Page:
2002 Denver Annual Meeting (October 27-30, 2002)

Paper No. 10
Presentation Time: 1:30 PM-5:30 PM


TREVIZO, Laurie, Earth and Physical Sciences, Sul Ross State Univ, Alpine, TX 79832 and URBANCZYK, Kevin M., Sul Ross State Univ, SRSU Box C-143, Alpine, TX 79832-0001, laurietrevizo@hotmail.com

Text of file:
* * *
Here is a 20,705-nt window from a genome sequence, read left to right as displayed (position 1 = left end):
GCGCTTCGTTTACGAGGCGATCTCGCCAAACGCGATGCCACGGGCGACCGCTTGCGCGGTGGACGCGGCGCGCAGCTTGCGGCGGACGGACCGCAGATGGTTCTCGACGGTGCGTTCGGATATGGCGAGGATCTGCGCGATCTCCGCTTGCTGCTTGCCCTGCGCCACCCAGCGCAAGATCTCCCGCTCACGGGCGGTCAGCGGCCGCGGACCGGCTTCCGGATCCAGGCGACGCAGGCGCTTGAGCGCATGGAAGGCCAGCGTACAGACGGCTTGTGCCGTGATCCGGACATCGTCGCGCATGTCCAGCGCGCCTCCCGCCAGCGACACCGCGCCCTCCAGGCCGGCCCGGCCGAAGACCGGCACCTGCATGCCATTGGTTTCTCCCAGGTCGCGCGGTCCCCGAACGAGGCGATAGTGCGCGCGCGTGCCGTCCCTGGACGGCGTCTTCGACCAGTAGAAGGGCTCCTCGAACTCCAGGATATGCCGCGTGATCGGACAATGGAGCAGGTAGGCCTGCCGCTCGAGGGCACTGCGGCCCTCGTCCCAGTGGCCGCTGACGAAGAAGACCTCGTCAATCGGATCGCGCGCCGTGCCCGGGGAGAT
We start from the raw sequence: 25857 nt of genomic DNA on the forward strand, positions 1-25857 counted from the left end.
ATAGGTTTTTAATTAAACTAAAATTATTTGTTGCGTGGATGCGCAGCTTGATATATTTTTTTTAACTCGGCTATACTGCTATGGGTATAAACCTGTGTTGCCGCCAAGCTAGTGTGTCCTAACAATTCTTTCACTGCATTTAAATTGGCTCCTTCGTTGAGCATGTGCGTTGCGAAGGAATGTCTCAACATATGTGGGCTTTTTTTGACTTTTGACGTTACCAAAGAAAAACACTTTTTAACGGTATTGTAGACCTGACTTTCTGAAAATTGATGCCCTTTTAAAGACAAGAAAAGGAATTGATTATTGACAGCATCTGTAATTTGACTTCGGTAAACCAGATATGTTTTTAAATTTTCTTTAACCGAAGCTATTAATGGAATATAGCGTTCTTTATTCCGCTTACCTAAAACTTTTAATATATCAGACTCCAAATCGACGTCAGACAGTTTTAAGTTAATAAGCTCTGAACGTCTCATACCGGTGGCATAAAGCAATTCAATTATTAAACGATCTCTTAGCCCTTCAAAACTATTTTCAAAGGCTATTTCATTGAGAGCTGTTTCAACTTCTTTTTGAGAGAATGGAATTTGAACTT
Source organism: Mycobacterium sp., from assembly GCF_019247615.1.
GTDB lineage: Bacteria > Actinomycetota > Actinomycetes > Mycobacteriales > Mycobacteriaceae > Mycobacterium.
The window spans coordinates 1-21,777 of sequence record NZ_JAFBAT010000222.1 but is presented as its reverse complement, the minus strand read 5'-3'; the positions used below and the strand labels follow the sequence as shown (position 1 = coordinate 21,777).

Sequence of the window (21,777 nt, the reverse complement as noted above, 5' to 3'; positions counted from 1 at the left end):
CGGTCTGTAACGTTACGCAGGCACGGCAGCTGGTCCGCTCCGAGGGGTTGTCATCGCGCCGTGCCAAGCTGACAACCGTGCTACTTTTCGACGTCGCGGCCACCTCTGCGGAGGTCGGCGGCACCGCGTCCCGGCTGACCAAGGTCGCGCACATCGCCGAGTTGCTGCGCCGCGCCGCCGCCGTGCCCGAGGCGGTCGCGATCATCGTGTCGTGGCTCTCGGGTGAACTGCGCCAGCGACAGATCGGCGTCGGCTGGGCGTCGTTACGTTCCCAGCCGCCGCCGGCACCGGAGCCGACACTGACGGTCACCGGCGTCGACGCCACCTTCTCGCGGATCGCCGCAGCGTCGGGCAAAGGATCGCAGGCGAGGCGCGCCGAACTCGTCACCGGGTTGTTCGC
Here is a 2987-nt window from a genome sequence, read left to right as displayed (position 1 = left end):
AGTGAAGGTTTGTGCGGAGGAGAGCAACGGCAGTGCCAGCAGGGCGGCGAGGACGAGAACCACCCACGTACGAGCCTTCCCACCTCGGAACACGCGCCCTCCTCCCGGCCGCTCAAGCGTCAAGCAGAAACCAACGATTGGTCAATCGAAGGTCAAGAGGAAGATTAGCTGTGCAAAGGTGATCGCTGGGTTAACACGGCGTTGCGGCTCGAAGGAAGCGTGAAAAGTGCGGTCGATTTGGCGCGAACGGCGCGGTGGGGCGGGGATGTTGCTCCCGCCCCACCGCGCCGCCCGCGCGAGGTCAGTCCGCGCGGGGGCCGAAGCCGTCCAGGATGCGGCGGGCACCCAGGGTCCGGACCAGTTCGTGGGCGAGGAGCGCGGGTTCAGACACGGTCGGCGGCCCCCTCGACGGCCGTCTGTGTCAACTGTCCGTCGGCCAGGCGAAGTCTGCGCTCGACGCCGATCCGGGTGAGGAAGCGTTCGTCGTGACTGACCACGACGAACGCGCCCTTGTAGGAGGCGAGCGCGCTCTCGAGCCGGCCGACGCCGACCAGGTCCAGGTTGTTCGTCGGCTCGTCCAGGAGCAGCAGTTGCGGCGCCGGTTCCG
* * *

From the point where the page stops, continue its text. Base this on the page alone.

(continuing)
The Rio Grande forms the southern boundary of Big Bend National Park (BBNP), and the International boundary between the United States and Mexico. The natural condition of the river has been degraded significantly due to a variety of factors including upstream diversion, upstream pollution, and drought. Of particular significance is the current low flow status of the river, a condition that has generally existed since approximately 1996. We have initiated a study to assess the contributions of thermal springs on the river system while the overall discharge is low. Long term discharge data available from the International Boundary and Water Commission (IBWC; provisional data) show that the discharge since 1997 is approximately 21% compared to a comparable period in the 1980’s. Several springs discharge into the river, primarily in the eastern portion of the BBNP reach and the Lower Canyons area downstream (east) from the park. Many of these are thermal springs that are fed by deep circulating meteoric water heated as a result of the local geothermal gradient (Henry, 1979). These springs are likely to contribute a significant portion of the overall flow. The combined effect of these springs on the total discharge of the Rio Grande can be seen in the IBWC data for Foster Ranch (located downstream from BBNP and the Lower Canyons), where discharge values are typically 30% higher than those at Johnson Ranch (located in the western portion of the park upstream of the springs). Our study is focused on one of the thermal springs in the eastern part of BBNP, located near the Gravel Pits campground. At this one spring we have seen very constant water conditions through the duration of 5 months of monitoring (T=40.6 oC, pH = 6.8, specific conductivity = 1358 uS/cm, HCO3 = 177 mg/L). The chemical conditions of the Rio Grande above the spring have been much more variable. For example, the specific conductivity has varied from a high of 2644 to a low of 1032 uS/cm. This variation is the result of the input of local precipitation and is correlative with discharge. In March of 2002, the spring provided 0.17 cms (6 cfs), or 12%, of the total river flow of 1.47 cms (52 cfs). The physical/chemical condition of the river downstream of the spring discharge area reflects the expected mixing of the river and the thermal water.